This isn’t a post for those who are eking out a marginal living in an economy characterized by an increasing income inequality gap. It’s aimed at those of us who are at least comfortable that we can meet our basic needs in the hierarchy. [Maslow] So, if we accept the proposition that we don’t necessarily climb up the hierarchy of needs in a linear fashion, what makes us susceptible to measuring our lives by the money we make? What about measuring ourselves by another metric, like money, makes it difficult for us to find personal satisfaction?
5. Missing the signposts. Most major religions have advice pertaining to achieving self actualization and inner contentment. In Christianity it’s Matthew 19:21 “Jesus saith to him: If thou wilt be perfect, go sell what thou hast, and give to the poor, and thou shalt have treasure in heaven: and come follow me. ” One Rabbi’s excellent advice sums up the difference between human wealth and human worth: “The highest degree of kedusha (holiness) is achieved when the mundane and the physical are elevated and are transformed into the spiritual and the sacred.” [Torah.org] In other words, money isn’t the measure, it’s what you do with it that counts — like charity and community service. The lack of an intrinsic class structure within Islam makes the constructions more nuanced, but the message is essentially the same: “Extravagance, waste and general abuse of wealth is the basis upon which the community can consider him a “safih”, a person of weak understanding and one in possession of “weak intellect”; and a person who along with his own financial and moral loss is damaging the interest of the community.” [IR.com] Not to put too fine a point to it, but none of the three major religions on this planet laud the accumulation of wealth for its own sake, and those who err in their definitions of wealth and worth won’t (1) find Heaven (2) achieve kedusha, or (3) achieve understanding.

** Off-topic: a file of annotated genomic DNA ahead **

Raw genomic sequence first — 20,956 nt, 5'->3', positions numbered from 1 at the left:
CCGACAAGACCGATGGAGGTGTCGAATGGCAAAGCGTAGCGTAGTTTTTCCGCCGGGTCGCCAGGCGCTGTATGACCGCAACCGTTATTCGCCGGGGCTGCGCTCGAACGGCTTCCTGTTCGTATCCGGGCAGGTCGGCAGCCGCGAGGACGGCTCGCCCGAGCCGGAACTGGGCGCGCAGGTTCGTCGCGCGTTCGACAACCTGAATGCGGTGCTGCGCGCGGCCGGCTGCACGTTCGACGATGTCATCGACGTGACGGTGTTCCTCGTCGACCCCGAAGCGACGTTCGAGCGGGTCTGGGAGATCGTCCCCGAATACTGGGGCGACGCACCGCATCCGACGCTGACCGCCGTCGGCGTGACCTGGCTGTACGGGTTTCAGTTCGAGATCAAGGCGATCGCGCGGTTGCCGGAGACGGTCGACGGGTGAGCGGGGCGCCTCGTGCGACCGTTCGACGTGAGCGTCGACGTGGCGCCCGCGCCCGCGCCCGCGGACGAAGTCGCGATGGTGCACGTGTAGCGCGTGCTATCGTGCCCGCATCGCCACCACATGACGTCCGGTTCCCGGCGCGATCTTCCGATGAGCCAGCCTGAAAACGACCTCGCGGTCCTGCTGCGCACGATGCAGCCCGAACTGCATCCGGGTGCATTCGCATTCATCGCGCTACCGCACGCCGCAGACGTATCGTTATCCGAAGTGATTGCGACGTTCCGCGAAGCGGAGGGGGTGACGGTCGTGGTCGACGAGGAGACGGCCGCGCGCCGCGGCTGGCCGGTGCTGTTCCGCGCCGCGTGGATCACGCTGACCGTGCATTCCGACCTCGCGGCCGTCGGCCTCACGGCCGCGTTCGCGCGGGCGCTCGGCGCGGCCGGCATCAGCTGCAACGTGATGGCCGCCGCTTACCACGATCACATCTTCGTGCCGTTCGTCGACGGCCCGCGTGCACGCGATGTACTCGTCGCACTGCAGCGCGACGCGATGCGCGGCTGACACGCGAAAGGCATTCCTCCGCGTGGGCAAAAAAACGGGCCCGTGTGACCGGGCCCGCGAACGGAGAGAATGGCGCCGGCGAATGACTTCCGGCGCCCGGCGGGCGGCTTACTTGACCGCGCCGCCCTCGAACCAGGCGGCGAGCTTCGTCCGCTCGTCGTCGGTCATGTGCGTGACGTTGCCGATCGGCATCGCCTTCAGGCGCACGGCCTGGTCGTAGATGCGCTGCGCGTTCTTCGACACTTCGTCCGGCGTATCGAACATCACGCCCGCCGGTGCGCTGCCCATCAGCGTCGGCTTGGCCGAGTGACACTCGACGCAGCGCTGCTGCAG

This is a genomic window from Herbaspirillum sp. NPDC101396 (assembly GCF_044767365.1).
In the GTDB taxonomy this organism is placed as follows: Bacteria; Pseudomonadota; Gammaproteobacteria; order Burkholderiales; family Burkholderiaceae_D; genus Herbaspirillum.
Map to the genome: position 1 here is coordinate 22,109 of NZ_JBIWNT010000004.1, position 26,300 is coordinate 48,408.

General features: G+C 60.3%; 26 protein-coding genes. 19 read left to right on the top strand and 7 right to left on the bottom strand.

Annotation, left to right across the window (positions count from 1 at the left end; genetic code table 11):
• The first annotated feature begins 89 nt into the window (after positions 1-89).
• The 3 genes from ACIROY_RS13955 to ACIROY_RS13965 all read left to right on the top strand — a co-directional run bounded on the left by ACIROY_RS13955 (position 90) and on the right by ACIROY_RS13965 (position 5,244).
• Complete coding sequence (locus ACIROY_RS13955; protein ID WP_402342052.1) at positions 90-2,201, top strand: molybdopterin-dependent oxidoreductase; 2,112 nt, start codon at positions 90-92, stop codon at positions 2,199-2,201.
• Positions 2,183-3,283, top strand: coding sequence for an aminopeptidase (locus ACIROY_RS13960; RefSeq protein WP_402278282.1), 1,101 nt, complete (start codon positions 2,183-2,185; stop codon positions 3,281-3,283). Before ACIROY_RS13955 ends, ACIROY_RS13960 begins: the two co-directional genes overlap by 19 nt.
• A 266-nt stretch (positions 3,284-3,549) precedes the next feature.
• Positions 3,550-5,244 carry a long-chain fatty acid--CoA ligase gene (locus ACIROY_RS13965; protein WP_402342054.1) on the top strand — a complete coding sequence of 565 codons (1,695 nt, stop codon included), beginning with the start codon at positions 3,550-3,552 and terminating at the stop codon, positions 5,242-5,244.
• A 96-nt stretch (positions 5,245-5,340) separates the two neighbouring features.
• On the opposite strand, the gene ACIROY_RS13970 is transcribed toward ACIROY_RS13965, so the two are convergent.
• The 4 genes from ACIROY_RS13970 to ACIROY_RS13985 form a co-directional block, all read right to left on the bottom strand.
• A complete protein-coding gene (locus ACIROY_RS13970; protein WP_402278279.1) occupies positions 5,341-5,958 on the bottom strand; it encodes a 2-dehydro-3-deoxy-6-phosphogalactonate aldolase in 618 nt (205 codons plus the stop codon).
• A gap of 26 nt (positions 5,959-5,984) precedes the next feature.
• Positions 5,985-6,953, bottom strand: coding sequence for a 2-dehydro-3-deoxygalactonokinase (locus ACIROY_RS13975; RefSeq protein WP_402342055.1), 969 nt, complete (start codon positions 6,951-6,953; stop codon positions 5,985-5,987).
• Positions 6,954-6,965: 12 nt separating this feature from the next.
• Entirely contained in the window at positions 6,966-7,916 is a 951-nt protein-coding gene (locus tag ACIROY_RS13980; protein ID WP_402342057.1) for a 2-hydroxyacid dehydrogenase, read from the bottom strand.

4. Everything we own owns us. Freedom is a difficult thing. There’s a reason we refer to restrictions in life as “baggage.” The more we accumulate the more we worry. The more locks we require. The more insurance we must purchase. The more storage space we need. The more we pay for storage, and locks, and insurance — the more we must earn. Most adults can remember a time when there was a need for a car to get to work and the need to earn money at work to pay for the car. Most people can also appreciate how much stuff can become a burden with each move. How much easier life seems to have been when everything could be hauled in one pick-up load?
3. The more we pay for the less we get. Which is emotionally more satisfying: (a) putting a frozen meal in the micro-wave to cook, or (b) if time permits, cooking a nice meal from scratch, complete with personalized seasonings, etc? When we pay for the micro-wave meal we’re essentially paying someone else to cook it for us. Rarely will it be seasoned to taste. For that matter, if wealth permits we can hire a gourmet chef. However, in doing so we’ve missed half the fun — certainly the meal will be enjoyable, but not the preparation of it. Martha Stewart can certainly afford to hire a cook (chef) but one look at her show’s segment in which she made Christmas goodies with her mother is all the proof anyone should need that the preparation is associated with memories that can’t be purchased.